There are dark clouds on the horizon for the global economy. A recent report published by Global Trade Alert and the Centre for Economic Policy Research suggests that international trade is stagnating, as countries put up protectionist barriers and resort to “beggar-thy-neighbour” policies. Some economists predict recession in the UK following the Brexit vote, and the IMF has slashed its growth outlook for the Eurozone economies as well.
But could there be a silver lining? The EU-28 accounted for almost one quarter of global GDP in 2013 and, compared to much of the world, Europe can still boast a highly-educated workforce, good transport links and solid infrastructure, and strong institutions, including courts, watchdogs, ombudsmen, etc. Even without the UK, many Europeans will still enjoy a relatively high quality of life.
Are there also opportunities to improve EU competitiveness? Despite the creation of the single market, there are still barriers to trade in services, and removing them could boost GDP by almost 2%. Could there also be room for additional investment, particularly in terms of diversifying Europe’s energy sources and promoting clean and renewable energy? Would measures such as these be enough to kick-start Europe’s economy?
Curious to know more about competitiveness in the EU? We’ve put together some facts and figures in the infographic below (click for a bigger version).
We had a comment sent in from Alexander, offering suggestions about how to kick-start the EU economy, and make Europe competitive. He believed: “Regulations, high taxes and other location factors must be significantly improved in order to become competitive again.”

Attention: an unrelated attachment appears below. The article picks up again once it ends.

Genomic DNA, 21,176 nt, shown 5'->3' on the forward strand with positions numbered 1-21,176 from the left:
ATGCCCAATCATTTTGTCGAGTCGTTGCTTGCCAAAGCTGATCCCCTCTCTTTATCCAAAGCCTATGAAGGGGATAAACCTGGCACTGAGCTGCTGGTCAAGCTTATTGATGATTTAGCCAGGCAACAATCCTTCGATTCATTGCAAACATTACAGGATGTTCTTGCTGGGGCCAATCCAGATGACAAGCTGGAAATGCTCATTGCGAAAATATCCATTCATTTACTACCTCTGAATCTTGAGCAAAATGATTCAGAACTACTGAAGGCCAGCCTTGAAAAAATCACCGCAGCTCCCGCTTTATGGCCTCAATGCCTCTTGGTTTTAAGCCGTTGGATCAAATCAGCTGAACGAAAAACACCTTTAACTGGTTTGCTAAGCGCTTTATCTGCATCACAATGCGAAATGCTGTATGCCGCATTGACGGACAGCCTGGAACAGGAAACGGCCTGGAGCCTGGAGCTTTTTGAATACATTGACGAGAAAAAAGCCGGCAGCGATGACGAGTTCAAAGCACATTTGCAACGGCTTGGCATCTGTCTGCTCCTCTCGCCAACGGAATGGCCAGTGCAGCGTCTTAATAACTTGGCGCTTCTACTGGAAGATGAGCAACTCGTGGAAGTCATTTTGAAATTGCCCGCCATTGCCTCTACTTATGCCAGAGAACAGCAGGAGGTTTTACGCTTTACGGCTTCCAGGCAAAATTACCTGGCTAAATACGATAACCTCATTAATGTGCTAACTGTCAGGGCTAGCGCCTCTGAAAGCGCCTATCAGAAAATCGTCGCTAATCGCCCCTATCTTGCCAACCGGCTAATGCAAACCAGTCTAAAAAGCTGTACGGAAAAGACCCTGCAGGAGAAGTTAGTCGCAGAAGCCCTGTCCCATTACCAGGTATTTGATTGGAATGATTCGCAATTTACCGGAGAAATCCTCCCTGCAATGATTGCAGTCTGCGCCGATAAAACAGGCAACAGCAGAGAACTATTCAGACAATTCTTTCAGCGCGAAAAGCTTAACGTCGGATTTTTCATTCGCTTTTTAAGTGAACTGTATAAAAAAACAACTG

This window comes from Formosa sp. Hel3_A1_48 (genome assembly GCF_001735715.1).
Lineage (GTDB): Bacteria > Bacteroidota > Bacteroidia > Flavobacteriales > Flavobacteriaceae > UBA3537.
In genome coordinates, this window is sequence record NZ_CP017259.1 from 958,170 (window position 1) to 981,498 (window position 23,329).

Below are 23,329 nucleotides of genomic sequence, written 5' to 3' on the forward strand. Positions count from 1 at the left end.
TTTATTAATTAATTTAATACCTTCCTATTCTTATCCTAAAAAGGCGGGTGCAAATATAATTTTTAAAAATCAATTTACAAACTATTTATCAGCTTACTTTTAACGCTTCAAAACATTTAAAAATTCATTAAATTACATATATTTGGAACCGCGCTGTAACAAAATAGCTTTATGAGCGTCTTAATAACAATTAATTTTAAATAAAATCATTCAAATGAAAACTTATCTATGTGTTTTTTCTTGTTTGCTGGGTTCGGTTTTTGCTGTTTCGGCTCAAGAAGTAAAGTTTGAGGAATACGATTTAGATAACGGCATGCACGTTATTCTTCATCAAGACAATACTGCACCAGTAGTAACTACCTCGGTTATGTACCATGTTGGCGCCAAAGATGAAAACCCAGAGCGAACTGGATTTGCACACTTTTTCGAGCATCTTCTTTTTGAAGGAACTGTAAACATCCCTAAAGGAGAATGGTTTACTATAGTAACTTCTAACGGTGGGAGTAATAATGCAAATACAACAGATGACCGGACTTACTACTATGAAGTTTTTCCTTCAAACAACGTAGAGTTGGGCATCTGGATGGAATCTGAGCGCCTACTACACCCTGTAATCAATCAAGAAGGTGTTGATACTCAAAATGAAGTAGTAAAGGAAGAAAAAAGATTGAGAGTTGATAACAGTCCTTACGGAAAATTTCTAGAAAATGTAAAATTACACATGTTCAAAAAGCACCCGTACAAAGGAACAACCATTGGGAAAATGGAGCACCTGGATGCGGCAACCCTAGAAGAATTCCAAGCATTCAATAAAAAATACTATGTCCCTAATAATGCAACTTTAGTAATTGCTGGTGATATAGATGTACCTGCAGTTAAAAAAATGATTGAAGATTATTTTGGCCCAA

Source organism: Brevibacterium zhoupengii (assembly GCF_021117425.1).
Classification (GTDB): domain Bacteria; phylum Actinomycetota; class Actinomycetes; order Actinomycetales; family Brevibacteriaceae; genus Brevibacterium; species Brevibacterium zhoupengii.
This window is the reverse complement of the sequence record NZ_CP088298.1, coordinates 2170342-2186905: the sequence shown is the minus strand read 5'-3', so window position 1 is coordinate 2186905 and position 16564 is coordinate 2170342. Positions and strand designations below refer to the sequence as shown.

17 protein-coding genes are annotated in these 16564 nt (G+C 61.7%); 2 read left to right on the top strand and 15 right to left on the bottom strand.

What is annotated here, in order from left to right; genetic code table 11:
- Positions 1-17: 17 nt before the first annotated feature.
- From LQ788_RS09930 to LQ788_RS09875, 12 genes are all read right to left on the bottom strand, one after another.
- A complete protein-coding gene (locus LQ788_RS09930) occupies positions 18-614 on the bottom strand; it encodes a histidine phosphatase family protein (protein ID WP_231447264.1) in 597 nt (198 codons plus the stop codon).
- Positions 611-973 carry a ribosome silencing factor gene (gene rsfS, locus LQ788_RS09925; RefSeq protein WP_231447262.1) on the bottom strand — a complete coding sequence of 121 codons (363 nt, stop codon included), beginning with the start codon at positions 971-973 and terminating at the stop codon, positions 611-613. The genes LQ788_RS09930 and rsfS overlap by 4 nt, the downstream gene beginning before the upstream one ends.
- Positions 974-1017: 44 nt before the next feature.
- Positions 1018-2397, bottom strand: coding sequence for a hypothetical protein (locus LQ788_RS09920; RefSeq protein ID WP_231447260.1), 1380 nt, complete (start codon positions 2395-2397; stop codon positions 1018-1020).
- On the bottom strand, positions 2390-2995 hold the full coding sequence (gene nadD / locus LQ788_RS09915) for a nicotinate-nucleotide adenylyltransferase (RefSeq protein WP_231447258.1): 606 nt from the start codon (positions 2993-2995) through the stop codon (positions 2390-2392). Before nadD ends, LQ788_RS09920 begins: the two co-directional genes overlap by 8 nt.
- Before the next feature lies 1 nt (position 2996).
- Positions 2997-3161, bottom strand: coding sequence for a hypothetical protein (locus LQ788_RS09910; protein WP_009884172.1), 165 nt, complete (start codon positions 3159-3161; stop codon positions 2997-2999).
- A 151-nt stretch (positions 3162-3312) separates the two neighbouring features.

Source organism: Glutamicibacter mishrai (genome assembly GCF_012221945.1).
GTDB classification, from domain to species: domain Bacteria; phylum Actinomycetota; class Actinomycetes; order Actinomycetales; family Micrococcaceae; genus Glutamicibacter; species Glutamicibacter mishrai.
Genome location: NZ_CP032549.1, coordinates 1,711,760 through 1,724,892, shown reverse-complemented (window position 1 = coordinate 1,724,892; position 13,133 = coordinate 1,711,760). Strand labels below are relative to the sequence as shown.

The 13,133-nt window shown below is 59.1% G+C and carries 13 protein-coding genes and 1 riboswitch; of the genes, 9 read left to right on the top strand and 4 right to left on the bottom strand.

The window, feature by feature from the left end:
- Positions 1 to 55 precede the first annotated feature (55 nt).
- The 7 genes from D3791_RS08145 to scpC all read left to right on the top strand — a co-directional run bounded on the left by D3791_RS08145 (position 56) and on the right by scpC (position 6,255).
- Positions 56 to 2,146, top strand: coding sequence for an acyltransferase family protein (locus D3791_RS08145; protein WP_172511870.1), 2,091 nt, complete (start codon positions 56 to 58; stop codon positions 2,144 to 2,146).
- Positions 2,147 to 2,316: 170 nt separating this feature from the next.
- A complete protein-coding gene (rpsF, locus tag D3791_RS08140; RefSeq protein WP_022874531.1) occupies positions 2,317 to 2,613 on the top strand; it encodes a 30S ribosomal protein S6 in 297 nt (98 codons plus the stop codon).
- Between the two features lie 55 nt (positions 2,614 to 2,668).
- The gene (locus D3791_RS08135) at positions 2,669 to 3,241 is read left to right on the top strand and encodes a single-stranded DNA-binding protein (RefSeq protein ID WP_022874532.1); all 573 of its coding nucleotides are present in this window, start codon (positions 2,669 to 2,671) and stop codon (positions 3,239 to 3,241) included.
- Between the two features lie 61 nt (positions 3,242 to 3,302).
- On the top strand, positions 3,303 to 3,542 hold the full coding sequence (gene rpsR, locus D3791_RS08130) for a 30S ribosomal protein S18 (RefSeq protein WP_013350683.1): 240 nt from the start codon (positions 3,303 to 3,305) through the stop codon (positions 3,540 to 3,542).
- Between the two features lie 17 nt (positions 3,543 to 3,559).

To get a reaction, we spoke to Marju Lauristin, an Estonian Member of the European Parliament (MEP), and Vice-Chair of the Group of the Progressive Alliance of Socialists and Democrats in the European Parliament. How would she make the EU more globally competitive?
I think there are a couple of important things [to be done]. I will start with the area closest to me, that is: Digital Europe. We all have very, very strong feelings that the digital single market could be very beneficial for Europe, in terms of economic growth, jobs, and increased competitiveness in a globalised world. But to achieve that there is a lot to do, and not only in terms of new technology.
The most important thing is to remove all barriers to innovation. The worst obstacle we face is that we have too many borders inside countries, but also between countries. We have different levels of digital skills, different economic cultures, and also different levels of entrepreneurial skills. To build a digital single market, we need to break down these barriers.
For another perspective, we also spoke to Jean-Pierre Lehmann, Professor of International Political Economy at the International Institute for Management Development (IMD) in Switzerland. What would be his advice to the European Union?
I think one of the things that’s going to be very, very important is for Europe to make sure that it remains globally oriented, has a global mindset, and looks at opportunities on a global basis. There is a risk, in my opinion, that Europe is becoming too inward-looking, too smug, too complacent.
The future does not lie in Europe, the future lies outside of Europe. But the future of Europeans depends on the extent that they are able to seize the opportunities the outside world will offer; and there are lots of opportunities, whether it’s in terms of markets, in terms of technologies, etc. But Europe is not welcoming enough, or hospitable enough to its globally-oriented entrepreneurs, with the result that many leave.
What would make the EU more globally competitive? How can Europe kick-start its economy and seize opportunities around the world? Let us know your thoughts and comments in the form below, and we’ll take them to policymakers and experts for their reactions!
IMAGE CREDITS: CC / Flickr – Rafael Matsunaga
The European Commission support for the production of this publication does not constitute an endorsement of the contents which reflects the views only of the authors, and the Commission cannot be held responsible for any use which may be made of the information contained therein.